But is "poor" impecunious or of little ability?
I'd said, "I can come up with only half a dozen color-names [beyond the nine I named], without plunging into obscure words or 'names that point to an object'. "
That half-dozen was tan, pink, crimson, scarlet, maroon and purple, some of which have already been mentioned.
I've just had a read of it - very interesting .
I don't know whether you have it over there, but we British have the colour "Taupe". This is a sort of nondescript greyish-mushroom colour with a slight tan overtone.
If modern languages are a largely male construct, the limitation of colour words may be due to our colour blindness? That is why we need our mother, girlfriend or wife to dress us. I will have to look up the gene involved along with it's frequency distribution. For now it is sufficient to say that men are much more prone to colour blindness. Why differentiate between slight differences when a group of men would find it difficult to agree on even basic colours.
If my initial assumption is way off please correct me.
It's true that they care far less. Most men I know aren't particularly bothered whether something is rose, fuchsia, neon or cerise. As far as they're concerned, it's pink and that's that.
This is an interesting article and so is this.This message has been edited. Last edited by: Dianthus,
It is certainly true that language is a male construct and this has caused some frustration to female writers over the years. Virginia Woolf leaps to mind in a few of her critical essays. I'm not sure about the colour blindness. I think men can see the differences in colour but simply can't be bothered to describe the differences in as much detail. I'm looking at a postcard now with a variety of shades of pink on it but I don't feel the need to think of a new name for each shade. Some are just lighter or darker than others.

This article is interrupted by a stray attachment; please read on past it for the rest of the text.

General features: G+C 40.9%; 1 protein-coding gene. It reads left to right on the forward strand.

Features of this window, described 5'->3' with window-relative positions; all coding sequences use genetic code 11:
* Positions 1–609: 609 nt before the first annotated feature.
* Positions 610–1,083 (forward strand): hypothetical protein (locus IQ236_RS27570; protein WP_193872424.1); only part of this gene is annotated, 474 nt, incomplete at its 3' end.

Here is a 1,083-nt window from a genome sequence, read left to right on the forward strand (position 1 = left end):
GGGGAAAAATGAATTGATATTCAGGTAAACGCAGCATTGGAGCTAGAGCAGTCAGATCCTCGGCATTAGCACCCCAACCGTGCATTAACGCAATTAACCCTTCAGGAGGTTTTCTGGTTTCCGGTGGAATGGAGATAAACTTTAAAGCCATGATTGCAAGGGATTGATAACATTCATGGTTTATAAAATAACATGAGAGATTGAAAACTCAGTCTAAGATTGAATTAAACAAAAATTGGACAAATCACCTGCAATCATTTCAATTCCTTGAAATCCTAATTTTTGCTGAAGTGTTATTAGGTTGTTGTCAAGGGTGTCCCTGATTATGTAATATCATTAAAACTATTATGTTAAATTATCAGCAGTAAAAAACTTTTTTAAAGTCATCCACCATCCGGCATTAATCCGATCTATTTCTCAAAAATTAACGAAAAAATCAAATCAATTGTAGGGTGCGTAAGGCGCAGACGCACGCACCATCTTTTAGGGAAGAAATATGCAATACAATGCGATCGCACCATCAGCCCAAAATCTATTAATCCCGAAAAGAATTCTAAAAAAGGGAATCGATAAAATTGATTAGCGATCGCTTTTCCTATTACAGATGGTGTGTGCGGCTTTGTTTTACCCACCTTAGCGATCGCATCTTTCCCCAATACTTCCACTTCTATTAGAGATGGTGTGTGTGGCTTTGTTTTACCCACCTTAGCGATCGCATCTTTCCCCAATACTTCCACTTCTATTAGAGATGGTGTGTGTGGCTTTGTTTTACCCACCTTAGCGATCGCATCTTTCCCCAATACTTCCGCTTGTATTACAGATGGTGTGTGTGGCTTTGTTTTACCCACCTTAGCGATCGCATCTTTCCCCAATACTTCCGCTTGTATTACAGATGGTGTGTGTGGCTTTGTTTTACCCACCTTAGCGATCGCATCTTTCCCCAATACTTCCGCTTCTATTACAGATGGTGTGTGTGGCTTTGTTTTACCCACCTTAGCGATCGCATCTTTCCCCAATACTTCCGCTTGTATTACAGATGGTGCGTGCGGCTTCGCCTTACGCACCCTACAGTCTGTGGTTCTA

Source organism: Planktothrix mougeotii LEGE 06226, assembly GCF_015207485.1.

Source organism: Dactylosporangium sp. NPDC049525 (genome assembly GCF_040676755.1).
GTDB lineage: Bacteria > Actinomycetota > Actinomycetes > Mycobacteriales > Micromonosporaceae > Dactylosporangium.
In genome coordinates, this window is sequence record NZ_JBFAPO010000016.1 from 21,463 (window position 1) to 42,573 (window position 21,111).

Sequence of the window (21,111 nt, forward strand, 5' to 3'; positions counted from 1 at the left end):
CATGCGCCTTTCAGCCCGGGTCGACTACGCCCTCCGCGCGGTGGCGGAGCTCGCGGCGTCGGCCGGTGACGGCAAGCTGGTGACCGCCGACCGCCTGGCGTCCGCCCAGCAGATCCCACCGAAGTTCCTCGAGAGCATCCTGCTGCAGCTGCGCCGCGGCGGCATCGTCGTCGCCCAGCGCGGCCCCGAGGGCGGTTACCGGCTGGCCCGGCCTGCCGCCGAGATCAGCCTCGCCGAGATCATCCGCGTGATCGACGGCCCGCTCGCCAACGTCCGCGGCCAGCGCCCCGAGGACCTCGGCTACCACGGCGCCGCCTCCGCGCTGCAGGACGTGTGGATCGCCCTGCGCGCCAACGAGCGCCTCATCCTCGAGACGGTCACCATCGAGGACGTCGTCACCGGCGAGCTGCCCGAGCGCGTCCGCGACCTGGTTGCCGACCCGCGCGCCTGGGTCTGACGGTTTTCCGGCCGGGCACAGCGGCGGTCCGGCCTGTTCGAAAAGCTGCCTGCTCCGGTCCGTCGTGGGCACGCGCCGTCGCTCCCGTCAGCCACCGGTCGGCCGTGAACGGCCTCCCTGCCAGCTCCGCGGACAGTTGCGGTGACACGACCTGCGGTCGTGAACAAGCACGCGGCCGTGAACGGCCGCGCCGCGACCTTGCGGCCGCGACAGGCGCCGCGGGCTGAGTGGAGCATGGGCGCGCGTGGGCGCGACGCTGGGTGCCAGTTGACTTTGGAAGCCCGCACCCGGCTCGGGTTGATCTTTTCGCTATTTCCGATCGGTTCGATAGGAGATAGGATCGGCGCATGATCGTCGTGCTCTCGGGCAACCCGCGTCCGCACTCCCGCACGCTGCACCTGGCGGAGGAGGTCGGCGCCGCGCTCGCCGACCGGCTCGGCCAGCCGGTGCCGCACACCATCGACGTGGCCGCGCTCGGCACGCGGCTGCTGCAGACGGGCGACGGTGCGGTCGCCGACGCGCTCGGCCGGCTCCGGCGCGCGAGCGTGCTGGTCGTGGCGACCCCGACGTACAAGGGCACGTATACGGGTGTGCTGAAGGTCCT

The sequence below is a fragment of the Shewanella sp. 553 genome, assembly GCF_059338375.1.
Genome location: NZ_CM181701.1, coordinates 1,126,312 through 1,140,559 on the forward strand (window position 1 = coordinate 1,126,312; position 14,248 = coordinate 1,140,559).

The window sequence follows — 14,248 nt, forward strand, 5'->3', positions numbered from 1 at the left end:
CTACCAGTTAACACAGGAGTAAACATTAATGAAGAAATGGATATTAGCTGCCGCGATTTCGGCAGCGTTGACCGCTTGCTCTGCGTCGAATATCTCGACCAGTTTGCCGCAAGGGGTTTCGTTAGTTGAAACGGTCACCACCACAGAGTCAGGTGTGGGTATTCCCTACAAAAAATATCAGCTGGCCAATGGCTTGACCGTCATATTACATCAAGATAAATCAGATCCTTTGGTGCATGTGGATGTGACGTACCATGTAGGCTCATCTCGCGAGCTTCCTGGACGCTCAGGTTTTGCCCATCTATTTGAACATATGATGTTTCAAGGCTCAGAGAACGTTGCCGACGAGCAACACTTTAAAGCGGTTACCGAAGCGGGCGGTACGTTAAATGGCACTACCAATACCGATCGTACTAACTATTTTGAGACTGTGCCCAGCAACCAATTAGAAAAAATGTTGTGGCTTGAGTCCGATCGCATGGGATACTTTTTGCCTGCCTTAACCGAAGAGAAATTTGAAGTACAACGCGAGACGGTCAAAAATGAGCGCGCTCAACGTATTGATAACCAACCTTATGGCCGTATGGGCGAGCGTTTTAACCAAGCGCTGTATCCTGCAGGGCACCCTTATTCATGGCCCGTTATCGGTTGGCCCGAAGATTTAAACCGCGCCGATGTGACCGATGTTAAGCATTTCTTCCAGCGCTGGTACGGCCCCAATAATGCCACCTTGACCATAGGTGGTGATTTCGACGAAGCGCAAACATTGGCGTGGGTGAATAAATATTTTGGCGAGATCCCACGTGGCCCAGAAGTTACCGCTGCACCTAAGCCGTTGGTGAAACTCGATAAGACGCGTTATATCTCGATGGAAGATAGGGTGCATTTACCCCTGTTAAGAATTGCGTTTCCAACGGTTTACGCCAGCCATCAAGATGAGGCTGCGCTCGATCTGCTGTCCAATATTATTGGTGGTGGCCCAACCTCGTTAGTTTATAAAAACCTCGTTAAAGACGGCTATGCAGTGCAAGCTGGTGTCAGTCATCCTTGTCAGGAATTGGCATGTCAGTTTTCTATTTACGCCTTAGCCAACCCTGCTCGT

There's a a book that suggests females may have had more to do with language development than previously thought, but I can't remember what it is and have yet to read it, so that's not much help, lol.
Shu mentions at the top that "I'd exclude 'indigo' for the same reason, and also because no one ever uses that word outside of the study of rainbows." Maybe I'm just unusual (it has been said!), but I use that word a lot, along with many of the other 'types/shades of basic colour X' The most recent example I can think of is asking my friends to keep an eye out for a pair of indigo jeans for me.
The male / female differences already talked about remind me of something in Why Gay Guys are a Girl's Best Friend :
"Gay guys know the obvious differences between chestnut, sable, taupe, sandstone, bark and cocoa. Straight guys will describe the same colours as brown, brown, brown, brown, brown and brown."
The book that suggests female activities were specifically important to language evolution is probably one by Robin Dunbar: Grooming, Gossip and the Evolution of Language. That's the one that got a lot of popular press interest.
A fellow linguistics student who was doing a sociolinguistic study on colour discrimination in the sexes quickly decided she didn't want my actual answers, and I had to pretend to be a male working-class person, and respond to all the colour chips with "brown" . :-)
That is hilarious, aput!
In that link that Tinman posted from our old discussion of colors (thanks, Tinman!), there was a color blindness test there that you might find interesting to take.
That's the one, aput. A friend lent it to me but I never got round to reading it, so I have no idea if it's worthwhile. Sounds interesting though.
Whether language is a male or female construct, people with 'female' brains tend to use it more, being more likely to communicate feelings, and be more descriptive in their speech.
Lol - have just had a feeling of déjà vu: I seem to remember talking about the above before and using a 'taking the scenic route vs getting there as quickly as possible' analogy.
How about Auburn?